When we look at gated content, the key is to ensure we have pieces that align to each stage of the buying cycle and deliver value to the reader.
Can you give us any examples of quality content that’s been successful?
Most recently we did some comparisons between ebook and white paper performance. We’re finding that ebooks are performing better than white papers. Even though the content is relatively the same, our assumption is that ebooks are less intimidating, so people engage with them more.
We’ve also created some basic how-to guides to help people understand best practices in the industry. We find that those pieces always perform well.
Additionally, given the lack of attention span from most people today due to our overstimulated lives, short and simple pieces seem to perform well, like infographics, top 10 lists, and interactive assessments. We’re always testing content types and other variables based on what our audience prefers to consume.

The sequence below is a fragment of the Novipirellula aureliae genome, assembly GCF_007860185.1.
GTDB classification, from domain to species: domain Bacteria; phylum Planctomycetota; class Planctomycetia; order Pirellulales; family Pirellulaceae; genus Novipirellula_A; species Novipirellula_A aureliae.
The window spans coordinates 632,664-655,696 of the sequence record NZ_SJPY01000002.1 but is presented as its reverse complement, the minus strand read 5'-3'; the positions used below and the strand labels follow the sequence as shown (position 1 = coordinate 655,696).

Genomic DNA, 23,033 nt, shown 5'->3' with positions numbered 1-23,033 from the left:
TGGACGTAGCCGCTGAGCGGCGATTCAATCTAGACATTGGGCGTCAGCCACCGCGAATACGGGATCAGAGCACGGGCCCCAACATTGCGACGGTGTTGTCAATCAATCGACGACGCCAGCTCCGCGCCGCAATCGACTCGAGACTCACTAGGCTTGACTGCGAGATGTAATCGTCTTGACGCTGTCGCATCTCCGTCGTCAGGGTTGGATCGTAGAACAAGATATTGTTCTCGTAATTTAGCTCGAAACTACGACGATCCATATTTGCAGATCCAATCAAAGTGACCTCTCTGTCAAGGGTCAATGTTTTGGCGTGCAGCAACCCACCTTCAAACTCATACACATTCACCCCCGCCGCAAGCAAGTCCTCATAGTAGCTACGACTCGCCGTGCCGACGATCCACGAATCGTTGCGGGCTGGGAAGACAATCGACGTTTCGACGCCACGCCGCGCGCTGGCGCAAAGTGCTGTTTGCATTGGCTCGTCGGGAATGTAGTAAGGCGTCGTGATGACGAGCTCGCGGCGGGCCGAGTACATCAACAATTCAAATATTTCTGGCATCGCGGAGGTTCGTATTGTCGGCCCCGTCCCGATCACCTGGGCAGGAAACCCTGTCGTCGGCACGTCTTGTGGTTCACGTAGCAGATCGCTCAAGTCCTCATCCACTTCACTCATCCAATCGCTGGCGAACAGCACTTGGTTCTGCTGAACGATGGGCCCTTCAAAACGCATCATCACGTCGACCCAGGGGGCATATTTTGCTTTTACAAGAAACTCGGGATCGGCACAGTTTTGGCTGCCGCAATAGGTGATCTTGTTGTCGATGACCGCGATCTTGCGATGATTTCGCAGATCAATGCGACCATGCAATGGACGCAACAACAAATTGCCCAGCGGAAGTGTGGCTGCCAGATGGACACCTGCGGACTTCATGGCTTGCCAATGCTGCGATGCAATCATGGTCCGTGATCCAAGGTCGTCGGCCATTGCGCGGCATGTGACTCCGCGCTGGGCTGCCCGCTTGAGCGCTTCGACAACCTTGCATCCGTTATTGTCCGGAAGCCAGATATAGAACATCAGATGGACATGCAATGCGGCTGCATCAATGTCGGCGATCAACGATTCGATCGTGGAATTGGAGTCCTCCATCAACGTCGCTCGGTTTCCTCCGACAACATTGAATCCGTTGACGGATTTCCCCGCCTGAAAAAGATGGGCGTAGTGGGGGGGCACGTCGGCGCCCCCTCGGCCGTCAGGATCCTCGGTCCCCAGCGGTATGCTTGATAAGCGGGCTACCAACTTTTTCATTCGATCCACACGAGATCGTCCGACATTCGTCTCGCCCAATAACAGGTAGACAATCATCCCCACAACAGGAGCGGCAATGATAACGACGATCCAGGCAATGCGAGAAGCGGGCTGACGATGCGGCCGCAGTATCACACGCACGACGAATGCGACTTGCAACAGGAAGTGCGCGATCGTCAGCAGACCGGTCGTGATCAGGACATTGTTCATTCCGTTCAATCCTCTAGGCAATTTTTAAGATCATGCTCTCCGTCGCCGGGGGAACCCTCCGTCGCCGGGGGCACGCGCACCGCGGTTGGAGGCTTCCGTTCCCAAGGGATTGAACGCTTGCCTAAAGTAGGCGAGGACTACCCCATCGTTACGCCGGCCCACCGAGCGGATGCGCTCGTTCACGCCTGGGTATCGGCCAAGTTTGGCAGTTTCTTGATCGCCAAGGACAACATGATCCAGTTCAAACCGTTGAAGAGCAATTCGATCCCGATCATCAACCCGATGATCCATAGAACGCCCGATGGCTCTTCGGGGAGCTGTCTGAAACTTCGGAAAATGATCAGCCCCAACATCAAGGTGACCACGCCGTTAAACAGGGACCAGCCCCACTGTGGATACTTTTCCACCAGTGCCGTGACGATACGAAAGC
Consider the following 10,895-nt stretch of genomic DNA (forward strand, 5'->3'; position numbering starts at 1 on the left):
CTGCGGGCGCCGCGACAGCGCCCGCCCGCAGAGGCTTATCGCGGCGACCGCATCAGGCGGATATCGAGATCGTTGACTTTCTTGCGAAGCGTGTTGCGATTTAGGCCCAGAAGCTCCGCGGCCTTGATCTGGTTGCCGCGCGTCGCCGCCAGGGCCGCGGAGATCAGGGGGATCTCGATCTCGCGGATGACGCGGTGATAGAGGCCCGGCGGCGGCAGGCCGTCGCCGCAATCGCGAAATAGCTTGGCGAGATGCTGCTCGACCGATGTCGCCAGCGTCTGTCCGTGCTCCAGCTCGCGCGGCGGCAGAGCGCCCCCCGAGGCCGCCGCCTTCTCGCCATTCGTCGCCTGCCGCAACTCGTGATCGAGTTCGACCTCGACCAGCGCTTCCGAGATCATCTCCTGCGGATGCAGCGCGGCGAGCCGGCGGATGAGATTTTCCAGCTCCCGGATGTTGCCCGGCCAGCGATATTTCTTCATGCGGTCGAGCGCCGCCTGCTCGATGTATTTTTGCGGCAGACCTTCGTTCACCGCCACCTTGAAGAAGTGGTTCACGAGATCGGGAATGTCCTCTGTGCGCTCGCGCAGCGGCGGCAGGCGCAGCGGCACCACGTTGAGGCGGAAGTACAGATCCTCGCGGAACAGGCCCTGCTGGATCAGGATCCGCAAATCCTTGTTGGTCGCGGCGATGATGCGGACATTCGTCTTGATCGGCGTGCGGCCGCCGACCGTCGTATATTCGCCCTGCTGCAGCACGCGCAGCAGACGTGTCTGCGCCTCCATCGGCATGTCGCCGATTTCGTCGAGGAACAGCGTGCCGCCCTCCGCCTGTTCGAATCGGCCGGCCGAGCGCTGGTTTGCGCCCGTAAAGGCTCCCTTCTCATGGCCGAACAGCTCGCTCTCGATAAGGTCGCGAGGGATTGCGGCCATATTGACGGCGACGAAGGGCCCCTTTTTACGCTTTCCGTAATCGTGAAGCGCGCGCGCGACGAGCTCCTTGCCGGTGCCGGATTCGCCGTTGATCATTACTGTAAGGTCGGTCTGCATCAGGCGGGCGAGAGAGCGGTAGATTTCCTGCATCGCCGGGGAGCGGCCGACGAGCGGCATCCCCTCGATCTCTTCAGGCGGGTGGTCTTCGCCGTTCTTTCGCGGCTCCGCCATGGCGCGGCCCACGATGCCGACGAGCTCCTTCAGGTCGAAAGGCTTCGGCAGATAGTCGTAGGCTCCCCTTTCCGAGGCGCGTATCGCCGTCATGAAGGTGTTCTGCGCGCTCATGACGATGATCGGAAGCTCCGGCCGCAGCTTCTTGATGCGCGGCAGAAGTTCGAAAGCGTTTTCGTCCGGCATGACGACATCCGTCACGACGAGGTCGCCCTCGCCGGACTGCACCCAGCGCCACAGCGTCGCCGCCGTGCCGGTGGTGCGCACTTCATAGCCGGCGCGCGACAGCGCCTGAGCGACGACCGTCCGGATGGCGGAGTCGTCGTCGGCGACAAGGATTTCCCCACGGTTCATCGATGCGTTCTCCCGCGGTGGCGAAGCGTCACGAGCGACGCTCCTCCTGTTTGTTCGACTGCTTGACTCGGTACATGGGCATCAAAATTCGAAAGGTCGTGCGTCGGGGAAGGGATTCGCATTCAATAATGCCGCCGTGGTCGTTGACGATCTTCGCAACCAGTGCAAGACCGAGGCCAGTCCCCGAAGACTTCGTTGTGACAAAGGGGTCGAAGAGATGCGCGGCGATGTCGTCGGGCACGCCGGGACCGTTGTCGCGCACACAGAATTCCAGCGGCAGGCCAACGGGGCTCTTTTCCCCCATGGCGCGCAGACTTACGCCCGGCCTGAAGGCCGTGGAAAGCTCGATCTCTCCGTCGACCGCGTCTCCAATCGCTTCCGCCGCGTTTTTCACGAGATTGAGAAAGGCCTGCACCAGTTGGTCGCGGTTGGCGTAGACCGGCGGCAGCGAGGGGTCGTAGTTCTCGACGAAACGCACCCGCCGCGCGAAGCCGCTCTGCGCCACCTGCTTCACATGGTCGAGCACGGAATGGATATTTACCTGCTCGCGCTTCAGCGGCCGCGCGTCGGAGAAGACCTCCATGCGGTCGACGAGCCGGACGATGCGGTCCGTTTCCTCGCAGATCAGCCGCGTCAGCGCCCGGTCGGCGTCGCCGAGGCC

Should performance metrics be part of what marketing considers as they develop content plans?
They definitely should. In most cases, marketing thinks about the end goal, such as, “We need to drive a thousand leads.” But we also need to think about the content and how it aligns to the buyer’s journey to deliver those leads.
For example, we’ll use a great industry paper from an analyst in content syndication because we know new prospects would be interested in a high-value piece of content like that. That enables us to drive new contacts into the database.
On the other hand, we might use a customer case study in nurture communications, as that is normally a later stage in the buying cycle. Aligning the content to the buyer’s journey and the vehicles that they would be engaging with at each stage is critical.
What do you see as mistakes or missteps that people should avoid when they’re creating quality content for demand gen?